In 1861, soon after the Civil War started, he lined up and enlisted. Officials found a non-combative place he could serve as a Commissary Officer. Therefore, he never entered into active combat duty nor had to kill or injure anyone. Never-the-less, serving near the front lines, he was later wounded to some degree and was placed on the inactive, disabled list for a time. I have never learned how he was wounded or the extent of his injury.

Upon recovery from his wound, it was time for Grandfather William to re-enlist for a second stint of wartime service. He did so, re-enlisting as a Commissary Sergeant and there is where he continued to serve until the end of the Civil War, when he was honorably discharged.

Post-Civil War
…… By the time he mustered out and got back home to Darby, some of his siblings had already moved out west to California. It wasn’t long before he decided to go west and join them. That was along about 1867 or ’68. Sometime past his thirtieth birthday, he arrived in California and spent the next 30 to 35 years out west.

Those 30 to 35 years are just a blur to me. I have never followed up with trace research to try and find anything on his California abode or records there. It is highly probable he had a wife and family in California, which he may have left when, near the turn of the century, he decided to pull up roots and come back east. That is only a possibility I have never documented, but am very interested in doing when the time and opportunity arise.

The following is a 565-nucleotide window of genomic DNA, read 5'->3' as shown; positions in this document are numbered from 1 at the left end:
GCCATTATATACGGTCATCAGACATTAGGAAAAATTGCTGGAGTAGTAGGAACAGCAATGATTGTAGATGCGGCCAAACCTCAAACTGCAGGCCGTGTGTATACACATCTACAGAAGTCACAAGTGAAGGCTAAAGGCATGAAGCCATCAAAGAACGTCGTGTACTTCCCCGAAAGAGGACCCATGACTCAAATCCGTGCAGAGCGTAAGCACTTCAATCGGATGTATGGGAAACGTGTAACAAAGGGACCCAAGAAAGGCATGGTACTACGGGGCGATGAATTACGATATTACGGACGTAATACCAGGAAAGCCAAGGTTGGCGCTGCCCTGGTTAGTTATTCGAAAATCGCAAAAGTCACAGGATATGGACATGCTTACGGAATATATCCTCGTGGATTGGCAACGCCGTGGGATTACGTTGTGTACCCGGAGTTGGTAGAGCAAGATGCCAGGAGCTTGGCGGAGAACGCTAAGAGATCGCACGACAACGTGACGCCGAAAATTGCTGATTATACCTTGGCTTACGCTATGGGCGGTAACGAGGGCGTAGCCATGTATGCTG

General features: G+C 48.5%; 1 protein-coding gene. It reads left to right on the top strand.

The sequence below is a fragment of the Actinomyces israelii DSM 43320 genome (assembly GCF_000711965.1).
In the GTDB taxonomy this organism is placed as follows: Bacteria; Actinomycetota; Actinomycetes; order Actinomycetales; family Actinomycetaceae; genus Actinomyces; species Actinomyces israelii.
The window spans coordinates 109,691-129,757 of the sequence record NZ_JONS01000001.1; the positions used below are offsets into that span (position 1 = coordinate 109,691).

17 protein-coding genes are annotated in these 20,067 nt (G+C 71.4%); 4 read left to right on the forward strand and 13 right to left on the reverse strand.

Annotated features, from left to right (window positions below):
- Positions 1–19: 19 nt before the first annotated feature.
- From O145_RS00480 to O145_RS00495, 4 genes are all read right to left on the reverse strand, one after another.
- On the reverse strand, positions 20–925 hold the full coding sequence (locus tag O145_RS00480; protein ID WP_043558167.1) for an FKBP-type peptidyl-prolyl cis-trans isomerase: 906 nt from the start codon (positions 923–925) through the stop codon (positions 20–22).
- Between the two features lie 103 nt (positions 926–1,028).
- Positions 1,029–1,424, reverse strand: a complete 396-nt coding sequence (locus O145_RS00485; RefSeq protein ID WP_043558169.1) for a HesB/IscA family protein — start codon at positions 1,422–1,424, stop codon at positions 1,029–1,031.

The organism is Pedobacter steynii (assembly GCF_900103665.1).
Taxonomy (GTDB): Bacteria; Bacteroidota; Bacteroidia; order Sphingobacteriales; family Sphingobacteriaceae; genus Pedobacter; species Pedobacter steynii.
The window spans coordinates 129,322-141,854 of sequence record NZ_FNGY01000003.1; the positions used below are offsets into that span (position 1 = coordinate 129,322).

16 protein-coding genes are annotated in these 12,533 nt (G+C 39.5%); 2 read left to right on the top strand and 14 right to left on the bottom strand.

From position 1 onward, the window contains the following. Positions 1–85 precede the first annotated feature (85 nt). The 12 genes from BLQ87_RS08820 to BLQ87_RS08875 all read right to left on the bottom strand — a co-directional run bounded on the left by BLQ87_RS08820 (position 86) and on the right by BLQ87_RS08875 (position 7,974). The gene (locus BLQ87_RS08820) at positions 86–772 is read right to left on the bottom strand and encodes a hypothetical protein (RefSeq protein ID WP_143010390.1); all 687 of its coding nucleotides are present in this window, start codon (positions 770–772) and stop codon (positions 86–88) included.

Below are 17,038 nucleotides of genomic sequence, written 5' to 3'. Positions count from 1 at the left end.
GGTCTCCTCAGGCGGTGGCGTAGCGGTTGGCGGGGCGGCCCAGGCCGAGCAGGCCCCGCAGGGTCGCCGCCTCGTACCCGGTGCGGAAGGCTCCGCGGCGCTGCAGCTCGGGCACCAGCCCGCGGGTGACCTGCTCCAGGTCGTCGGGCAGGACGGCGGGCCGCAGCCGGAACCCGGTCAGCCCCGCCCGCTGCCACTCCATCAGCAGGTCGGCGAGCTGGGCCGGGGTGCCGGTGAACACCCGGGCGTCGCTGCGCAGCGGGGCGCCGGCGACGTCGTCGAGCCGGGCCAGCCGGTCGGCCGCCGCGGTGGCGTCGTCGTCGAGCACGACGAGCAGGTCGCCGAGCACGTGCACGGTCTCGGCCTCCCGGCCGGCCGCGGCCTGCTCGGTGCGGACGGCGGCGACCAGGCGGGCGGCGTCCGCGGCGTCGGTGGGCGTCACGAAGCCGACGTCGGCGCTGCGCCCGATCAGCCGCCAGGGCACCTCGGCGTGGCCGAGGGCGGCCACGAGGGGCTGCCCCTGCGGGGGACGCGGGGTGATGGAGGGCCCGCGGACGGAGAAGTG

Later, I do find Grandfather William at Starks, Louisiana, in Calcasieu Parish, north of Lake Charles. He was serving as US Postmaster at the Starks Post Office when, in December of 1905 at age 68, he married 21-year old Addie Clark of the large south Louisiana Clark family.

Grandmother Addie

He and Grandmother Addie had no live births until my mother was born at Starks in 1913, a two pound preemie, also not expected to survive. She did survive and lived until 1996. She died at age 83 and left three adult children; my two siblings and me. Mother’s only known sibling was a brother, William Oliver Ridgway, my uncle, born at Starks a year after her, in 1914. He died in his late fifties while running a highly successful plumbing business at 7606 Jensen Drive, at Crosstimbers, in Houston, Texas.

Grandfather William Olden Ridgway eventually became disabled at the Louisiana postmaster’s job and was soon sent to the ”Old Union Soldier’s Home” in Danville, Illinois. He died there in 1925, at the age of 88 and is buried in the United States National Military Cemetery near the Danville Soldier’s Home. I have visited the Danville cemetery and found his white headstone among hundreds and hundreds of others standing row upon row.

Many times I have wished I had known my Grandpa William, but he died fourteen years before I was born. Most of what I know of him came from my mother’s recollection of him. Mother was twelve when grandpa died. He left a young widow alone in deep poverty with two pre-teen children to raise.

This story reveals in stark reality how our being, our very lives are often so uncertain, fragile and hanging precariously in the balance. Of how our virtual existence today certainly could not have been. While depending upon how the many uncertain factors, all by chance, came together at the right place and the right time.

You see, my grandfather, the Civil War veteran was quite old when my mother was born, in effect skipping a generation…... Thus, go figure; I am a CIVIL WAR GRANDSON.

© N. Ray Maxie
"Ramblin' Ray" February 3, 2008 Column